Wednesday, 9 May 2012

Review: Managing my information with iGoogle

There has been some discussion of late about how we might manage the wealth of information and communication that enters our workspace on a daily basis. At times I have certainly found keeping on top of all this traffic confusing and daunting. It seems as if there are new places to bookmark, sign up to, get feeds from, or subscribe to on a daily basis. I have only so much time in my day to read or respond to stuff from Twitter feeds, Gmail, posts from Google+, Blogger posts etc.

As we now utilise Google apps in the University I thought one means of managing at least some of this information might be using iGoogle. I was a bit reticent at first; iGoogle is not something I have heard many people talk about these days and I feared its popularity had dwindled over the last year or two. Not least thanks to Google's renewed focus on other services like G+ launched in 2011.

However, it did seem to be the only homepage that could manage my Google apps effectively. So I thought I would give it a go for a few weeks to see if it would make managing my information easier...    


iGoogle works through adding gadgets, and you can add as many as you would like from their gadget list. The gadget lists are organised into various headings and each gadget incorporates a 5 star user rating system. Examples of the gadget list headings include the most popular users, editors picks and ones created by Google themselves. Some user-created gadgets I noticed didn’t work properly (or at all) or were pretty much useless. I suppose this is to be expected given that there are so many, so it's a bit like trawling the iPhone app store. 


By clicking the now (in)famous Google cog at the top right of the screen you can access the iGoogle page settings. This is quite an important feature as you can define how your page layout is going to look and you can also select what content is going to end up on what page... (I will come back to this element later). 

The good bits

1.)  It does manage my Google apps

The best news about it is that it does manage my Google apps quite effectively.  I can view Gmail, Calendar, Google docs, Google Reader and chat in one page. The gadgets also update automatically so the latest Google docs I have been working on will show up first in that gadgets window. I can also click on any of the gadgets to open up that particular one to full screen. So if I want to work on a particular document then I can click on the gadget link, or the document link within the Google doc gadget, and start working on it full screen straight away.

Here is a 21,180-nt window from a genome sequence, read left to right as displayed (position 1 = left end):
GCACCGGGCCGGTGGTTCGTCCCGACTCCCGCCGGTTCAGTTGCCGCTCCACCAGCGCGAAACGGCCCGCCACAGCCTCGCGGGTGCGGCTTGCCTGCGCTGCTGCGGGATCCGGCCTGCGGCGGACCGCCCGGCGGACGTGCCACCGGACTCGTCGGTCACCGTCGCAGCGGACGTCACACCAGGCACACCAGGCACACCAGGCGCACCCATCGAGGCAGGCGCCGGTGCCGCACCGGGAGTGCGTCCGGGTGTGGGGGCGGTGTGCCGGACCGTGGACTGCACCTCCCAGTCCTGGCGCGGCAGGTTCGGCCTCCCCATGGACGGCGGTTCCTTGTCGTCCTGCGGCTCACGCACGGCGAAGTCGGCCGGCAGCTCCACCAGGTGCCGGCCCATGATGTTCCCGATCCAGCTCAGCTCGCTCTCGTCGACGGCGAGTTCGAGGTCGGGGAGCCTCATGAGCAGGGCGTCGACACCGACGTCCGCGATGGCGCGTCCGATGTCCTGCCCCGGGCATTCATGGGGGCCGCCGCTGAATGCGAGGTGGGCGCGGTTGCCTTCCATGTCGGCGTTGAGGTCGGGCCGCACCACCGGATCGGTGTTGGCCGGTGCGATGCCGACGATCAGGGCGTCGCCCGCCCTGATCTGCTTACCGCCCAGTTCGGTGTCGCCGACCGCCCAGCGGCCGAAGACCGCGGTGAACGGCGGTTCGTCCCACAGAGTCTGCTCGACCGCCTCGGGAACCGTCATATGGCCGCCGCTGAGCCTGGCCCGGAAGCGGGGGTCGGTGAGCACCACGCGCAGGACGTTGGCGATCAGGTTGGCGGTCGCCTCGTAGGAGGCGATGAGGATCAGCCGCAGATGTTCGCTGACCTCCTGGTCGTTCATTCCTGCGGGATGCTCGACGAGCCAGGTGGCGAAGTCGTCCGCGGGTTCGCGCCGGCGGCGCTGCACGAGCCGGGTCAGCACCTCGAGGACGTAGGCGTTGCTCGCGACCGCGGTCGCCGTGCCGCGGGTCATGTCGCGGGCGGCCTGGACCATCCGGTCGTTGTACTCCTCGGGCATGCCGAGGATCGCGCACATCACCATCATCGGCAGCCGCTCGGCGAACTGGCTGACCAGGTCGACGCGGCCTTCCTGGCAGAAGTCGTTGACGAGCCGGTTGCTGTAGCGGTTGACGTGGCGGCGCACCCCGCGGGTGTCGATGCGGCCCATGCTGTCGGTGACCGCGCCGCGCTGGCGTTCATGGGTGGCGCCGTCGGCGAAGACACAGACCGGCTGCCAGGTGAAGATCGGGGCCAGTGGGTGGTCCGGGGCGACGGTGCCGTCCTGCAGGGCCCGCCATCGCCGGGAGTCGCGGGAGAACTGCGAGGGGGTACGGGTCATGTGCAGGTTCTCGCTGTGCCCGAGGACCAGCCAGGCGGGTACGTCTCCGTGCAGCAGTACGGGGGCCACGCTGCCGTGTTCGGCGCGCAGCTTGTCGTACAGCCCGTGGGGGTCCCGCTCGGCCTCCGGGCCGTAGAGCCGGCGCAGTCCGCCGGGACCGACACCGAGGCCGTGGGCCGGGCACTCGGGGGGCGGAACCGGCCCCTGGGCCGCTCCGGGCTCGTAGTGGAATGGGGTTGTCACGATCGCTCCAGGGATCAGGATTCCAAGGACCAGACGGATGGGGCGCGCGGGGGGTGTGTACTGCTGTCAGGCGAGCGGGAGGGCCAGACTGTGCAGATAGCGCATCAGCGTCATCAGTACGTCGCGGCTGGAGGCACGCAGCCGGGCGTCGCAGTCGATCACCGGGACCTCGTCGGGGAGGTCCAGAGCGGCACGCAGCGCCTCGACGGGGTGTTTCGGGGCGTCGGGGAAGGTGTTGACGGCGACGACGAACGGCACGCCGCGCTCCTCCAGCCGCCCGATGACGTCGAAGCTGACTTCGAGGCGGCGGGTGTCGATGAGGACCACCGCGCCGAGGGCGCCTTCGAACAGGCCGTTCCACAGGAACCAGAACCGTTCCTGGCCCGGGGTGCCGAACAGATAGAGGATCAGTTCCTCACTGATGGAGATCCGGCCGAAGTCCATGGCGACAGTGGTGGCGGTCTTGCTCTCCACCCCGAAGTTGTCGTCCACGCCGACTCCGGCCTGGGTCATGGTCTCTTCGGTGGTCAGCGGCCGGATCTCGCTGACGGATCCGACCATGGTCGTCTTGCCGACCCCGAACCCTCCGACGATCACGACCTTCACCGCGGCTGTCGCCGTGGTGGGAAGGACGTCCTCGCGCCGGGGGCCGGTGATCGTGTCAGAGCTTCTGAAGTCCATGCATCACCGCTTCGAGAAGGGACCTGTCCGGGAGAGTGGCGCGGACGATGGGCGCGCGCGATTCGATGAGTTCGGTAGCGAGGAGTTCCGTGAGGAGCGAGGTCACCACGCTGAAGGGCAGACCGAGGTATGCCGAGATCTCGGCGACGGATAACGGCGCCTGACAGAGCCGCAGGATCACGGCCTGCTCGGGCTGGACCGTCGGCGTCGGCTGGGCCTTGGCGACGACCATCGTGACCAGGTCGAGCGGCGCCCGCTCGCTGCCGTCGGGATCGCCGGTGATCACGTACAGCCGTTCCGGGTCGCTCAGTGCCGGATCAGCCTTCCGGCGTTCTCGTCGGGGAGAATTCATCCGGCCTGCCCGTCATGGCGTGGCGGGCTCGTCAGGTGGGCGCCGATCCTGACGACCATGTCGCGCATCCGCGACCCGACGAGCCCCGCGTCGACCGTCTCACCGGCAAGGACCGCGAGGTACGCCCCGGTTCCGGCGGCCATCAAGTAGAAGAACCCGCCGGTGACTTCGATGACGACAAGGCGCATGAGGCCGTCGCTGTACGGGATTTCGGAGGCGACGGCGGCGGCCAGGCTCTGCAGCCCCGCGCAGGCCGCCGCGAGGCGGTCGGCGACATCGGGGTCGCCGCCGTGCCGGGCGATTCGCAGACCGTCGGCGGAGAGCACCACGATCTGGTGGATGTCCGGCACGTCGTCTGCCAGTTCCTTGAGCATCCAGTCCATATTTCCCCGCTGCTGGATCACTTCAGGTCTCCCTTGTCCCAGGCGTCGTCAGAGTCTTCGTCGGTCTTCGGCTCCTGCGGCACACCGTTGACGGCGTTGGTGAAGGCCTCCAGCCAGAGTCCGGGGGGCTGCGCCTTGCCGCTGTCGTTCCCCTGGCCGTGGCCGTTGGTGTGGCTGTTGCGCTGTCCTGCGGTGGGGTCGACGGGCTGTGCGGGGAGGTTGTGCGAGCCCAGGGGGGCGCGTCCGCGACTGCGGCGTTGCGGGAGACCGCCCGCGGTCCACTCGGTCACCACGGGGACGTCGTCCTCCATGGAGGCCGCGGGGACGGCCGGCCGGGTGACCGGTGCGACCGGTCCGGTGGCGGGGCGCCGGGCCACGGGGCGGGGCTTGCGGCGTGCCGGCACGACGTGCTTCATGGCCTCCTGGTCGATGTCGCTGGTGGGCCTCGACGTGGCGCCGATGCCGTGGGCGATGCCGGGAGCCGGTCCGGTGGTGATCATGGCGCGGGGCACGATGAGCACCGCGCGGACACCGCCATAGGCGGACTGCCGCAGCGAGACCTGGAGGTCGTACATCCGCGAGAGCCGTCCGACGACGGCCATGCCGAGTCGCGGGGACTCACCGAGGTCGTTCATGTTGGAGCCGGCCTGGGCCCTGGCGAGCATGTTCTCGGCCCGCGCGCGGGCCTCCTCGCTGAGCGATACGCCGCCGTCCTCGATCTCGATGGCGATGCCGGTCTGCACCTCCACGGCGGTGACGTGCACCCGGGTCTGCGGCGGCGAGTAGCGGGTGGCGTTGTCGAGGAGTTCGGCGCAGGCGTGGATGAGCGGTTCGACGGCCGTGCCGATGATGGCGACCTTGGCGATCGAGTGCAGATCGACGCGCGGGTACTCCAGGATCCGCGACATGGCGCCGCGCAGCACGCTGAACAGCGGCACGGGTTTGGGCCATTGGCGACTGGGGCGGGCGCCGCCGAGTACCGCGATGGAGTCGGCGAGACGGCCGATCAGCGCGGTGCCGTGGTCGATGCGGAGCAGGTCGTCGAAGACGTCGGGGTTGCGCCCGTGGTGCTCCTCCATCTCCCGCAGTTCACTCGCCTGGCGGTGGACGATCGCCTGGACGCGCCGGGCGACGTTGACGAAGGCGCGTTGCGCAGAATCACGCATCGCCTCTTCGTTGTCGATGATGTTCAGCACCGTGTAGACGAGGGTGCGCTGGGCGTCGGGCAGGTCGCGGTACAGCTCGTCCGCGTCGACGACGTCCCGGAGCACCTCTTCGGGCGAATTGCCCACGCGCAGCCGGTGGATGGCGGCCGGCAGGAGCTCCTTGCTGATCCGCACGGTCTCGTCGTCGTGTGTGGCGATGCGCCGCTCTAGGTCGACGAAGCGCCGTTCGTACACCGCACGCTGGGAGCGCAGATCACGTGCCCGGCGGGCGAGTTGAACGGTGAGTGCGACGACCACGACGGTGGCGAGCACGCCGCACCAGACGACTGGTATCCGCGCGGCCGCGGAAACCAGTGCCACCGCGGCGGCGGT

My information page

2.)  It does manage my feeds 

Not a complete win, but I can get a Twitter gadget to show me a particular user’s Twitter feed. I have to add that gadget a number of times in order to get different users feeds but that’s a minimal hassle to set up. There is also a gadget for G+; and again if I have a couple of accounts (which I do) I can add it twice if I wish. I also added Google reader which enabled me to view RSS feeds from Blogger and  the iParadigmsplagiarism advice site. Finally, I added a couple of instances of a YouTube gadget which allows me to view particular channels' videos. 

    my media page

The not so good bits

1.)  What no tabs?

In iGoogle you can have a number of different pages. I set up two; “my information” and “my media” (pics above). If you’re familiar with something like Netvibes you will know that you can do the same thing but have your pages nicely organised into tabs across the top. A previous incarnation of iGoogle gave you your pages down the left hand side; but this new version gives you a rather small drop down list. I can flit about between the pages by selecting the drop down but it would be so much easier to have incorporated tabs. 

2.) Getting to your homepage in the University

There seems to be no really quick and easy way to get to your University iGoogle page. You can either: 

a.) Add it as a bookmark in your browser; but this means you have to sign in to Gmail first and then again into MUSE. 


b.) Sign into MUSE first, click Google apps, then from the black Google apps tool bar select “more” and scroll down to find it....this gets annoying quite quickly.

3.) Use of space

I can’t help but think that there could have been more made of the space at the upper part of the page. It does feel like the gadgets are crammed in a bit.  Adding a theme to the page (which you can do from settings) doesn't seem to change things at all. 

Will I keep using it?

For now? Yes.

As I am using Google docs, calendar and Gmail almost all of the time so it does help me flit between the main apps and helps me keep an eye on all things Google. More importantly, the fact that I am in iGoogle reminds me that I should look at my media feeds; and I then have much quicker access to a range of feeds.

Is there something better that we could use?...very possibly, and I would love to hear of anyone who has some other solutions...


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